The electric car maker is now studying "judicial remedies" to fight
the ruling, Chief Executive Elon Musk said in a sharply worded blog
post. The ruling, which requires sales of all new cars to go through
dealer franchises, was approved by New Jersey Governor Chris
Christie's administration on Tuesday.
"The rationale given for the regulation change that requires auto
companies to sell through dealers is that it ensures 'consumer
protection," Musk wrote. "If you believe this, Gov. Christie has a
bridge closure he wants to sell you!"
He added: "Unless they are referring to the mafia version of
'protection,' this is obviously untrue."
Christie has been under political fire over a traffic scandal at the
busy George Washington Bridge
A spokesman in Christie's office referred to a statement from
earlier this week that said Tesla had known for a year it would need
approval from the state legislature to establish its direct-sales
Musk has long argued that the dealer franchise system is a bad fit
for 11-year-old Tesla because he says traditional car dealers make
more money from gasoline-powered cars and as a result they have less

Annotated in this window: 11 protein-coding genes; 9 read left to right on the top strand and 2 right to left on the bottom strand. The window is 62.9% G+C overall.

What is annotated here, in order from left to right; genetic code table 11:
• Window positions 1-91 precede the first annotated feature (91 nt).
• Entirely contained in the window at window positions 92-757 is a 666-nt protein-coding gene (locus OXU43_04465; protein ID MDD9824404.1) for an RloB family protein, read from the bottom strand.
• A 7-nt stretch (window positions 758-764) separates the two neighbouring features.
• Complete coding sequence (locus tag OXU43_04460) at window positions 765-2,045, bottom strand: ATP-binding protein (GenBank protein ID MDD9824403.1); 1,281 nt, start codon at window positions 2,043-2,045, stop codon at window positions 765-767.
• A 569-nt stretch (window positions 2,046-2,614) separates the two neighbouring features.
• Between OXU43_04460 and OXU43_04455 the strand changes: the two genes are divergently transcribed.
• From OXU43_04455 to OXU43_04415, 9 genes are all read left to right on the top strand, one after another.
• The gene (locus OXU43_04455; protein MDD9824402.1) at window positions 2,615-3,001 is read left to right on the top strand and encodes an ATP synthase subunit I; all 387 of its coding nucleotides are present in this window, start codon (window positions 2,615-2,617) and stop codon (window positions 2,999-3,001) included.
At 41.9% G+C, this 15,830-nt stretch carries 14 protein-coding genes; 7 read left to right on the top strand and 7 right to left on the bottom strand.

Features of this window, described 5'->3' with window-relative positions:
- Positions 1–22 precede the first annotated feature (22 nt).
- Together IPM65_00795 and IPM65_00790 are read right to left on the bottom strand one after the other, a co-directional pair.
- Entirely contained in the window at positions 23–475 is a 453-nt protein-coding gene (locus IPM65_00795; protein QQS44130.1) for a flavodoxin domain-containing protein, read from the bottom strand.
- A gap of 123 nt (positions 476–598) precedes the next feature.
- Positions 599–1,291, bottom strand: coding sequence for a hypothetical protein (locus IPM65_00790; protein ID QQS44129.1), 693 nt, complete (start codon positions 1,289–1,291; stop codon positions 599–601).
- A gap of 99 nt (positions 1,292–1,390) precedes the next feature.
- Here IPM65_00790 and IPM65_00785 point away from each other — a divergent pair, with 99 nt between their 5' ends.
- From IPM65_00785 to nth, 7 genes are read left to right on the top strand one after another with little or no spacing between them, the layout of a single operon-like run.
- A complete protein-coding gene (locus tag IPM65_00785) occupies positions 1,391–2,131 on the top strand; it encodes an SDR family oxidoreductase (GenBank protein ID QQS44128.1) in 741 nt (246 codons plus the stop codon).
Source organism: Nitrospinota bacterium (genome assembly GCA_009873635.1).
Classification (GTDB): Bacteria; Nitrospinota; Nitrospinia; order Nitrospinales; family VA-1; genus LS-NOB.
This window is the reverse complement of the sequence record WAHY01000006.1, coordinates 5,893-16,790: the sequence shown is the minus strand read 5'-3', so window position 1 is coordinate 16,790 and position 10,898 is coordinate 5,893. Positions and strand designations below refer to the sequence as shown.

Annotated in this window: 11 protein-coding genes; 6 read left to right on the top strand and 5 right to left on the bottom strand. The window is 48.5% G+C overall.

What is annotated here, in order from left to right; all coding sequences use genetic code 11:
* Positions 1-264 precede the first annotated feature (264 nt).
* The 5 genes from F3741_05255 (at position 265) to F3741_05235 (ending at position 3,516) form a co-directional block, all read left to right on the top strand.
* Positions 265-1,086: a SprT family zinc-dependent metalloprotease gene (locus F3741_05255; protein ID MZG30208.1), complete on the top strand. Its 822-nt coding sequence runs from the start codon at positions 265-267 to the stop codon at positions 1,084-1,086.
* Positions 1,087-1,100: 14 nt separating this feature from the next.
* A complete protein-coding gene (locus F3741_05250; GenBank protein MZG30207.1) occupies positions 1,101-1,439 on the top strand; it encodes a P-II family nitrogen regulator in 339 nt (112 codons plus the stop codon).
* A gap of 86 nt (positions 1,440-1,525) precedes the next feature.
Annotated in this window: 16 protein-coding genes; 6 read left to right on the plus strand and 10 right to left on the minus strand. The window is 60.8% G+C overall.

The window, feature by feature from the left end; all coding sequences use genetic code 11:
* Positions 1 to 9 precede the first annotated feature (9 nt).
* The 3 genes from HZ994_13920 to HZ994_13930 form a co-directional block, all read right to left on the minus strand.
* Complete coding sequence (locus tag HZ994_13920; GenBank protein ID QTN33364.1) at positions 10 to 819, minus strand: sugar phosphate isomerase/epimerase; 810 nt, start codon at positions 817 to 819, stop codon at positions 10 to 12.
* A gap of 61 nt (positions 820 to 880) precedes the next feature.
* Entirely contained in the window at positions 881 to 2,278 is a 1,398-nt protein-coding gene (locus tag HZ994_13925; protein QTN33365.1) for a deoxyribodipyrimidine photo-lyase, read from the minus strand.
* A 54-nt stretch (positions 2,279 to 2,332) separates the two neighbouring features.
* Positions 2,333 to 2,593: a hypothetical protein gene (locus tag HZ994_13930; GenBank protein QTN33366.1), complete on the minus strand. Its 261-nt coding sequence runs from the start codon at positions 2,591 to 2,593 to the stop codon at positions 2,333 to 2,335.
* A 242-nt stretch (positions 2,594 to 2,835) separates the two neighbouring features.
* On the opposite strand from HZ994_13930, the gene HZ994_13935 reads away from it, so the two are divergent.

incentive to advocate for electric cars, like the Model S sedan.
But dealers say the franchise system, in which automakers rely on a
network of independent dealers to sell cars, offers an extra layer
of accountability for consumers. Competition between dealers also
lowers vehicle prices, dealers say.
[to top of second column]
"This is the business equivalent of a temper tantrum and Elon Musk
needs to take a deep breath," Jim Appleton, president of the New
Jersey Coalition of Automotive Retailers, said when asked to respond
to Musk's blog post on Friday.
Starting on April 1, all of Tesla's stores in the state will convert
to galleries, where potential customers can see the car and ask
questions. But staff will not be able to discuss price or complete a
sale of a car.
However, Musk said, New Jersey residents can still order the Model S
electric car online. They can also buy the vehicle from Tesla stores
in New York and near Philadelphia.
Palo Alto, California-based Tesla unveiled its Model S in 2009. The
all-electric sedan costs $70,000 and up.
(Reporting by Deepa Seetharaman in San
Francisco; additional reporting by Lewis Krauskopf in New York;
editing by Matthew Lewis)
[© 2014 Thomson Reuters. All rights
Copyright 2014 Reuters. All rights reserved. This material may not be published,
broadcast, rewritten or redistributed.